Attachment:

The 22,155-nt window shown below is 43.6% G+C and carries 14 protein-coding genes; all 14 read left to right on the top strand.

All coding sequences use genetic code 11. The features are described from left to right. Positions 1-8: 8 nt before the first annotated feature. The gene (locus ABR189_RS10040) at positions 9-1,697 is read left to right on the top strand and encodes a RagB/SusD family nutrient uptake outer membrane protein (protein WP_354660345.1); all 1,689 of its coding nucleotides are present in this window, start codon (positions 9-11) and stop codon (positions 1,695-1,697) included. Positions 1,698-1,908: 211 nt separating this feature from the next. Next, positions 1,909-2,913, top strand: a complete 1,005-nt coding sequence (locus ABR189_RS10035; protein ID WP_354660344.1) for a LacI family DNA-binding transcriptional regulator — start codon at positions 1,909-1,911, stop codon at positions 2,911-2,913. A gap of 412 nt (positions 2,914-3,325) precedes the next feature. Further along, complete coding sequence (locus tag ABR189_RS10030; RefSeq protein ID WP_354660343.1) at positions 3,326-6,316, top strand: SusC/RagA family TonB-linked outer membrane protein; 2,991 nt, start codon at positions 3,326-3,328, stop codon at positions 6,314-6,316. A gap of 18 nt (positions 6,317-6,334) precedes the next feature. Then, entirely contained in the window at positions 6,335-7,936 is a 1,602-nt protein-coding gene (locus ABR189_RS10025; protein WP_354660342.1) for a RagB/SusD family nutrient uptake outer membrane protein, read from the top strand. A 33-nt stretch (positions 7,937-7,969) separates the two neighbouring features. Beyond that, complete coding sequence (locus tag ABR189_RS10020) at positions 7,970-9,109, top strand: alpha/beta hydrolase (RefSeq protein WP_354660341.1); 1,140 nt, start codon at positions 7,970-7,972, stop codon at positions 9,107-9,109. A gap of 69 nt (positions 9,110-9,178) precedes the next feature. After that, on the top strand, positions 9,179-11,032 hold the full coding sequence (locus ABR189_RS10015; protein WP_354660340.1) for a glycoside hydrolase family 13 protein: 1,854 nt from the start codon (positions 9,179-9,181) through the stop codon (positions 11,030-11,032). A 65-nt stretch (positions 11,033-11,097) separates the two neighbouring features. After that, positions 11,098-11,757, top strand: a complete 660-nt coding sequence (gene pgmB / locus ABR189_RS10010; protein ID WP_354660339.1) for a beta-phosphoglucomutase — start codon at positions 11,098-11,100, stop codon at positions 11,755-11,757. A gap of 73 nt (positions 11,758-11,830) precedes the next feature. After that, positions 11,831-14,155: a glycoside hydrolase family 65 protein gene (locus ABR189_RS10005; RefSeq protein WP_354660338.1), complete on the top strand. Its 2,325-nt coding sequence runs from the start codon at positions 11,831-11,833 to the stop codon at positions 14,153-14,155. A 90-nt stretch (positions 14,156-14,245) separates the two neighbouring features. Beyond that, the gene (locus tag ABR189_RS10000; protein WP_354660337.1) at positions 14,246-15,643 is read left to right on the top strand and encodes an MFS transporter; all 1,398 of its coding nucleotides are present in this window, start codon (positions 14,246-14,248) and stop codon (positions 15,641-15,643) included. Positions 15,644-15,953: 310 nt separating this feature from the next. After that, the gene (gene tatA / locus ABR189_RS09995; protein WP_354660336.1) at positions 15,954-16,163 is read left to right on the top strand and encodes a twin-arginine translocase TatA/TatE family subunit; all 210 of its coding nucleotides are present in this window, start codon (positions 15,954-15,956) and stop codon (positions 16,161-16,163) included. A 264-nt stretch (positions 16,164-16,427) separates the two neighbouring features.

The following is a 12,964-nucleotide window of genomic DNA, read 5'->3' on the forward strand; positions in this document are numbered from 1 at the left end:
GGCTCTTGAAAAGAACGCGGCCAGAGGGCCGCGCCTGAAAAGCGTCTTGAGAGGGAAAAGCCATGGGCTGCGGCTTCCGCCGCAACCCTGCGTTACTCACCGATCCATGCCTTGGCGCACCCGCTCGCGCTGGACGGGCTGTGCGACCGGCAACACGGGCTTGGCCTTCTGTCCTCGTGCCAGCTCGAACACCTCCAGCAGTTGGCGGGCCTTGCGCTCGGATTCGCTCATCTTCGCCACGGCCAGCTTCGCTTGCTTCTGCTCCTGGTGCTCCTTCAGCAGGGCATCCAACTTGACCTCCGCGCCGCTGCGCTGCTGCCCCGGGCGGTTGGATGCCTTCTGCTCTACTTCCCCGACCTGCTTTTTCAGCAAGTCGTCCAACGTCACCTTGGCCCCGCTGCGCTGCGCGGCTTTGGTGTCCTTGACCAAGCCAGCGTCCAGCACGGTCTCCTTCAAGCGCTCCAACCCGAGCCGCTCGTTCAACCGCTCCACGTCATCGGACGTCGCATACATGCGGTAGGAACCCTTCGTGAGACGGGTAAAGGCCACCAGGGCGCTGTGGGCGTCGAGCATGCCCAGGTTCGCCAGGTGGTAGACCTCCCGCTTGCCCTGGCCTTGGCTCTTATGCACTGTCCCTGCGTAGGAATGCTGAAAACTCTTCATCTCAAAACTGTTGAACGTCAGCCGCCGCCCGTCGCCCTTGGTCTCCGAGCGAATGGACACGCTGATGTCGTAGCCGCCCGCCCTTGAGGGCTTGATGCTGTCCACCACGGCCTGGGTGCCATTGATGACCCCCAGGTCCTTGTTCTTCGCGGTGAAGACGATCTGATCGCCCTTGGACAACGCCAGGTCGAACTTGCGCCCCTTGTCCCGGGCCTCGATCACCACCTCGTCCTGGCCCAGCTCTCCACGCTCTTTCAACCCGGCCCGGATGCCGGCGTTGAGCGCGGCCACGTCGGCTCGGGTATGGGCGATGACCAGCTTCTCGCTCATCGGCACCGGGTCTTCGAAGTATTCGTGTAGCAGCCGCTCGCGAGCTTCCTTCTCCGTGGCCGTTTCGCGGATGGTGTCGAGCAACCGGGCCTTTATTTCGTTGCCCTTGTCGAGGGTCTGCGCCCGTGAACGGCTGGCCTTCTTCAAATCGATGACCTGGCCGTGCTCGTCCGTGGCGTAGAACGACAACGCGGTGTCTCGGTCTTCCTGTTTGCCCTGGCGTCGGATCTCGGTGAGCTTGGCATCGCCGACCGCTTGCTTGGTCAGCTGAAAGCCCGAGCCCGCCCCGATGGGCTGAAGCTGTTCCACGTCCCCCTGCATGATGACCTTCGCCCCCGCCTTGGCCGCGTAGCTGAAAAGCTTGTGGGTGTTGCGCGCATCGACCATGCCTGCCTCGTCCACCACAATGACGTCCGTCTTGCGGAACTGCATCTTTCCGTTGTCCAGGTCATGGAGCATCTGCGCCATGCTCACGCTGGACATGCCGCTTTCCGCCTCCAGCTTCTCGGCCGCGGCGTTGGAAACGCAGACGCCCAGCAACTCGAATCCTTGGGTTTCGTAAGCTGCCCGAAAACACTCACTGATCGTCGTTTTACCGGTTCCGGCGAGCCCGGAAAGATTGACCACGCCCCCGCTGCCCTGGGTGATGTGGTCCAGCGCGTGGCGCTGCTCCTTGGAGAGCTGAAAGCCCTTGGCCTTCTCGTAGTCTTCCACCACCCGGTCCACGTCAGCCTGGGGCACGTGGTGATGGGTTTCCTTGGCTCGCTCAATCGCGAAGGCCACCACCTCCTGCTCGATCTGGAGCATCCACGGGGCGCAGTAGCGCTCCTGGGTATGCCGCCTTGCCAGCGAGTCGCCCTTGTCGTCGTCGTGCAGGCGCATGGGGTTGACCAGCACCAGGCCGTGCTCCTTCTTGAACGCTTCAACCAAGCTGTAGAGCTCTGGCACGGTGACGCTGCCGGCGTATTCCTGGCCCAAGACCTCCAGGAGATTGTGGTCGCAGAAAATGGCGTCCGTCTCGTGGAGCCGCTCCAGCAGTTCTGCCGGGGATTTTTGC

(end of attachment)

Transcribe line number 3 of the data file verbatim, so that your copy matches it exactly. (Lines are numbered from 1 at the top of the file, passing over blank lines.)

The following is a 12,964-nucleotide window of genomic DNA, read 5'->3' on the forward strand; positions in this document are numbered from 1 at the left end: